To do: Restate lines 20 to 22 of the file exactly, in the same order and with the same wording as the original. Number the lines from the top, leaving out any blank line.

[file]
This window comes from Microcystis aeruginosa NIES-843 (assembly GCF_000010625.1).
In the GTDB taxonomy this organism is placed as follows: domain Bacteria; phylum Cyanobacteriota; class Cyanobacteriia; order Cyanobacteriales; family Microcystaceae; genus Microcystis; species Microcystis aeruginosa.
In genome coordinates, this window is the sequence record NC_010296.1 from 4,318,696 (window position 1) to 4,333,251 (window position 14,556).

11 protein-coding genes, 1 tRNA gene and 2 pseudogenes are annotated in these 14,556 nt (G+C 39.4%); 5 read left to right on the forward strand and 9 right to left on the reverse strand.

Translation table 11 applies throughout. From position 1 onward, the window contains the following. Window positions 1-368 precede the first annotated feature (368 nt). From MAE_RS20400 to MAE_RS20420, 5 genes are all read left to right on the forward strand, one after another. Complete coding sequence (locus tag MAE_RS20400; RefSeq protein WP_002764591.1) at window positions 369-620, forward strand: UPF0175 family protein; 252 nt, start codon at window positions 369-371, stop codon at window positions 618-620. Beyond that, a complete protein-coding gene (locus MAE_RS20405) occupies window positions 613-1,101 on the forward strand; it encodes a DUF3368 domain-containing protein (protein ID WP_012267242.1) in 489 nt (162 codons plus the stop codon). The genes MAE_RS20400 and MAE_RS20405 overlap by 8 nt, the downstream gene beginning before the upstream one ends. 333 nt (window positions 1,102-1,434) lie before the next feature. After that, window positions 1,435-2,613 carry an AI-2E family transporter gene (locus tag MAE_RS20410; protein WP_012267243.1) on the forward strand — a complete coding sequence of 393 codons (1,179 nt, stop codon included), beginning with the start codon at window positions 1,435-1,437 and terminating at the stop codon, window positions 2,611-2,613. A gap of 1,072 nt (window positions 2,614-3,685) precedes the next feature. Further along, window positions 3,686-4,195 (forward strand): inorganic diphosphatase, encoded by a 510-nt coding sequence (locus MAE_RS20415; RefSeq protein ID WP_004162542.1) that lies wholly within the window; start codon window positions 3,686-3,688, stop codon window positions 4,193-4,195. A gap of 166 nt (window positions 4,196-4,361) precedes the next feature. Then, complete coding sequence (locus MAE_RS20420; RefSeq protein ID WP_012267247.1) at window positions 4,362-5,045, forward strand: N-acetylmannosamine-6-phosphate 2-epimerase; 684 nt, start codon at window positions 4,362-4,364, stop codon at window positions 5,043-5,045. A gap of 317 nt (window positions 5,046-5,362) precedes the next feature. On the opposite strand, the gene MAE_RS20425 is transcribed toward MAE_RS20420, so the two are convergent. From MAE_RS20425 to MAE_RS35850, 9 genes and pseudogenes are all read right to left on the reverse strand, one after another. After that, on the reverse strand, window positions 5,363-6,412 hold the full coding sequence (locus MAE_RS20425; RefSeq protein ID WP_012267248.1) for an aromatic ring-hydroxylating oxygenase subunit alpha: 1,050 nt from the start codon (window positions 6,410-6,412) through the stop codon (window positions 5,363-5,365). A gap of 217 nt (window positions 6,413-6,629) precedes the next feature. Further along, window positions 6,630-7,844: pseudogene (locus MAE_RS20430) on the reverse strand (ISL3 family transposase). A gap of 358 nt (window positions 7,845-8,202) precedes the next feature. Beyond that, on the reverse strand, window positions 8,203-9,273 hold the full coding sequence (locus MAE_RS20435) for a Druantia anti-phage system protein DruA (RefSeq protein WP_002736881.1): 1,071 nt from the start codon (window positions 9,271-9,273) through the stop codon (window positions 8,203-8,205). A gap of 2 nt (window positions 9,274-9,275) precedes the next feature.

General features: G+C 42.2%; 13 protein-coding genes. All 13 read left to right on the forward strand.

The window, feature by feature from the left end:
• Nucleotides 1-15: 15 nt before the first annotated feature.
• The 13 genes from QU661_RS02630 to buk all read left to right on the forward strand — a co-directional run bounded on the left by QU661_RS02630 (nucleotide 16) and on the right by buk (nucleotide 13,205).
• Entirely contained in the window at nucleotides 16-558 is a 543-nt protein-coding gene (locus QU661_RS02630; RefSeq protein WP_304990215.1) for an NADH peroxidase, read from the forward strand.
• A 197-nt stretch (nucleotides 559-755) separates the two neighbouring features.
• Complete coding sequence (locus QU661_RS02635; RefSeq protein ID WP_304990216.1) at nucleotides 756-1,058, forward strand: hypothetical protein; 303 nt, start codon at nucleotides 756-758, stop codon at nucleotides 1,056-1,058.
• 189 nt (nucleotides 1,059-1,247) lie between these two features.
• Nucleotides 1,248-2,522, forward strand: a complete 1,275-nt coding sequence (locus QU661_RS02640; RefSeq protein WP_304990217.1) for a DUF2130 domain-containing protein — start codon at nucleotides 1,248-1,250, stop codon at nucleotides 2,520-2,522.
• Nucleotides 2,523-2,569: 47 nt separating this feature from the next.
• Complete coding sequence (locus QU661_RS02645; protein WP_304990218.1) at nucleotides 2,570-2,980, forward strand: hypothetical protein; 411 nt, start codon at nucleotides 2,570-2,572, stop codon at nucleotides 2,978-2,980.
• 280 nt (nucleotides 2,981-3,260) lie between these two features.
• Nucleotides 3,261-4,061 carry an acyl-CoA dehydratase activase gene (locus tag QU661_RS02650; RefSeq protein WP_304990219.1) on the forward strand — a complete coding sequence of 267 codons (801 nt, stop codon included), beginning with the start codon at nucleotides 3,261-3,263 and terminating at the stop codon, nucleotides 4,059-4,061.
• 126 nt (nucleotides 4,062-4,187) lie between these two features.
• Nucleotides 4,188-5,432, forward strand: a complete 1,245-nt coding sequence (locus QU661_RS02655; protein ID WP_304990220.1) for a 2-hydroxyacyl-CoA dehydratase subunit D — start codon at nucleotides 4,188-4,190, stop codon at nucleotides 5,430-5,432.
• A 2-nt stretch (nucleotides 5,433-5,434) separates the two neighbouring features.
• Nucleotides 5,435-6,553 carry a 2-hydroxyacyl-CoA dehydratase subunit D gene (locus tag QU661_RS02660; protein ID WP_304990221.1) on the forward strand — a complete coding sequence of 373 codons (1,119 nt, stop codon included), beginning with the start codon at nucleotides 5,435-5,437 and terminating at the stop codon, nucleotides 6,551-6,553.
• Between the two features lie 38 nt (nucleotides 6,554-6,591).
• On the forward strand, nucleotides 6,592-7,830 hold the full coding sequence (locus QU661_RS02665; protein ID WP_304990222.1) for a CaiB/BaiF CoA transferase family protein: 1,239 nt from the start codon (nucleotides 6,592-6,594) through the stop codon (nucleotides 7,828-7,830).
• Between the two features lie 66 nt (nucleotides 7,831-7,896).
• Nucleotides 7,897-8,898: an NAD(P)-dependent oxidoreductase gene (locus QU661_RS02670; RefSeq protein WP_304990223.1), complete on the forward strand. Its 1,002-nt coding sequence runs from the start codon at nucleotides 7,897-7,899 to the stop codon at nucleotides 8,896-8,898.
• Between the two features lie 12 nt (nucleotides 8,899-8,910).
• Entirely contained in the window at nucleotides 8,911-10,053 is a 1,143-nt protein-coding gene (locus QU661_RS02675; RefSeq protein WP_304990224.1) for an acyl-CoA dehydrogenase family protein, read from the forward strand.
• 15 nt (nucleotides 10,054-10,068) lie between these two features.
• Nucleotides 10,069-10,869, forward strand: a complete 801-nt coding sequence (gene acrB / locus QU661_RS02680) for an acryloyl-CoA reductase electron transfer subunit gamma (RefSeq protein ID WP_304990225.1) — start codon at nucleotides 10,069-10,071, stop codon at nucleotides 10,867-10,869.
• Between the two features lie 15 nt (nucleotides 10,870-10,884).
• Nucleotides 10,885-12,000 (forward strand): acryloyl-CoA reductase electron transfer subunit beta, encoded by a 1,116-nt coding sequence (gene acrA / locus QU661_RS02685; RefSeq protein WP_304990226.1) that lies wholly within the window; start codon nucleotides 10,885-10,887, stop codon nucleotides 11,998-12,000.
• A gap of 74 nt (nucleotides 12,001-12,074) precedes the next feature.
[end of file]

• Nucleotides 4,188-5,432, forward strand: a complete 1,245-nt coding sequence (locus QU661_RS02655; protein ID WP_304990220.1) for a 2-hydroxyacyl-CoA dehydratase subunit D — start codon at nucleotides 4,188-4,190, stop codon at nucleotides 5,430-5,432.
• A 2-nt stretch (nucleotides 5,433-5,434) separates the two neighbouring features.
• Nucleotides 5,435-6,553 carry a 2-hydroxyacyl-CoA dehydratase subunit D gene (locus tag QU661_RS02660; protein ID WP_304990221.1) on the forward strand — a complete coding sequence of 373 codons (1,119 nt, stop codon included), beginning with the start codon at nucleotides 5,435-5,437 and terminating at the stop codon, nucleotides 6,551-6,553.